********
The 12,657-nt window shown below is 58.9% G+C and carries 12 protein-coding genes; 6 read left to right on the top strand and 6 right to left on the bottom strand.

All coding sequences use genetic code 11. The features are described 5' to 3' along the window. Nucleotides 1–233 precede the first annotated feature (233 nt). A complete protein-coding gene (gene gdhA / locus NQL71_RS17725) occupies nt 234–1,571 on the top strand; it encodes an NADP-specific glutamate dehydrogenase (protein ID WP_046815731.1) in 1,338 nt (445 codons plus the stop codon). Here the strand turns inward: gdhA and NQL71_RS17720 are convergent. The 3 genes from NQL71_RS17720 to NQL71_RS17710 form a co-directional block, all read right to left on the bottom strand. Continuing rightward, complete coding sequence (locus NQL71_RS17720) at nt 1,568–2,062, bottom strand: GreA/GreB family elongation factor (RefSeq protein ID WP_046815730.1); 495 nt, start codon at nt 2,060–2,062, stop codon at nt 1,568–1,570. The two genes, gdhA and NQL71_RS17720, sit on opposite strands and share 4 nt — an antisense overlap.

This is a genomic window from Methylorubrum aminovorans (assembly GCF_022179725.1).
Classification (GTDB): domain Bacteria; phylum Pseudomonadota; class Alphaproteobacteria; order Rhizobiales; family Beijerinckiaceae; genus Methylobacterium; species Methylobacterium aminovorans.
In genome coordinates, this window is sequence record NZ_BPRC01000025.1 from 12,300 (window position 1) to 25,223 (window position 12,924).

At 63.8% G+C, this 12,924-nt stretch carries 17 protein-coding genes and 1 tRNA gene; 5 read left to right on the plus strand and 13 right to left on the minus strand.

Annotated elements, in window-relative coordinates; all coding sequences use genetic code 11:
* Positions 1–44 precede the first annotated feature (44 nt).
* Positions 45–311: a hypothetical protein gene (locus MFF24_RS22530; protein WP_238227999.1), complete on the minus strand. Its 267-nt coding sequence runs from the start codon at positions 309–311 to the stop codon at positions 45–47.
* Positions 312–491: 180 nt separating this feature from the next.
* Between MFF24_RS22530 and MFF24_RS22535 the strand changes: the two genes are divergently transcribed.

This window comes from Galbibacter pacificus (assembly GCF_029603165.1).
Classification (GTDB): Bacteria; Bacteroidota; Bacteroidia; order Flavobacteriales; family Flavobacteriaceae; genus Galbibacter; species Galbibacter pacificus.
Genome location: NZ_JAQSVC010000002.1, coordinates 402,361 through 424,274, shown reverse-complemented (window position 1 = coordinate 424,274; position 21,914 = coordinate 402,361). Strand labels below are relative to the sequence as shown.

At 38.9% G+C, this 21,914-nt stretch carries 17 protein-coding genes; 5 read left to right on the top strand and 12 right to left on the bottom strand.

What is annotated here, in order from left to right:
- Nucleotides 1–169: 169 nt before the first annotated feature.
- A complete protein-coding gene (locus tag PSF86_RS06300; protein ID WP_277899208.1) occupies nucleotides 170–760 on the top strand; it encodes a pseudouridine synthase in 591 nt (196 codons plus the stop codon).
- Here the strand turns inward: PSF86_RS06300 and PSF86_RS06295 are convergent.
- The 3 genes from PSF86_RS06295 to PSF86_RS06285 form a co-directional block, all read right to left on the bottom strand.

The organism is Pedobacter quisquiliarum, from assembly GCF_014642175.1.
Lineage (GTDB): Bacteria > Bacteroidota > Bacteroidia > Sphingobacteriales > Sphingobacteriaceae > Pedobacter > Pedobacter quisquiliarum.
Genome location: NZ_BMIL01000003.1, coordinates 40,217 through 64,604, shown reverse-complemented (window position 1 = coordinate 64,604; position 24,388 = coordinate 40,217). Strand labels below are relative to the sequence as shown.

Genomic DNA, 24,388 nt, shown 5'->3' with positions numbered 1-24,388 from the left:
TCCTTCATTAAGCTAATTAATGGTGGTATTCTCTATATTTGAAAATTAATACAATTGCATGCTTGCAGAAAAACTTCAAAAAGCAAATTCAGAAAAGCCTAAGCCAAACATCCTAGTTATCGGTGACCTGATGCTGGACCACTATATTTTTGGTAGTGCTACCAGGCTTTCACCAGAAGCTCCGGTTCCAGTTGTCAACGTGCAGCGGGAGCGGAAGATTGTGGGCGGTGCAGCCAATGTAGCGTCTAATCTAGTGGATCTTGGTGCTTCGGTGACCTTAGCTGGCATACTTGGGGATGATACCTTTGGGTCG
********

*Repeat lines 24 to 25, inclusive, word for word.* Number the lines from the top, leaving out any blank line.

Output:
Genomic DNA, 24,388 nt, shown 5'->3' with positions numbered 1-24,388 from the left:
TCCTTCATTAAGCTAATTAATGGTGGTATTCTCTATATTTGAAAATTAATACAATTGCATGCTTGCAGAAAAACTTCAAAAAGCAAATTCAGAAAAGCCTAAGCCAAACATCCTAGTTATCGGTGACCTGATGCTGGACCACTATATTTTTGGTAGTGCTACCAGGCTTTCACCAGAAGCTCCGGTTCCAGTTGTCAACGTGCAGCGGGAGCGGAAGATTGTGGGCGGTGCAGCCAATGTAGCGTCTAATCTAGTGGATCTTGGTGCTTCGGTGACCTTAGCTGGCATACTTGGGGATGATACCTTTGGGTCG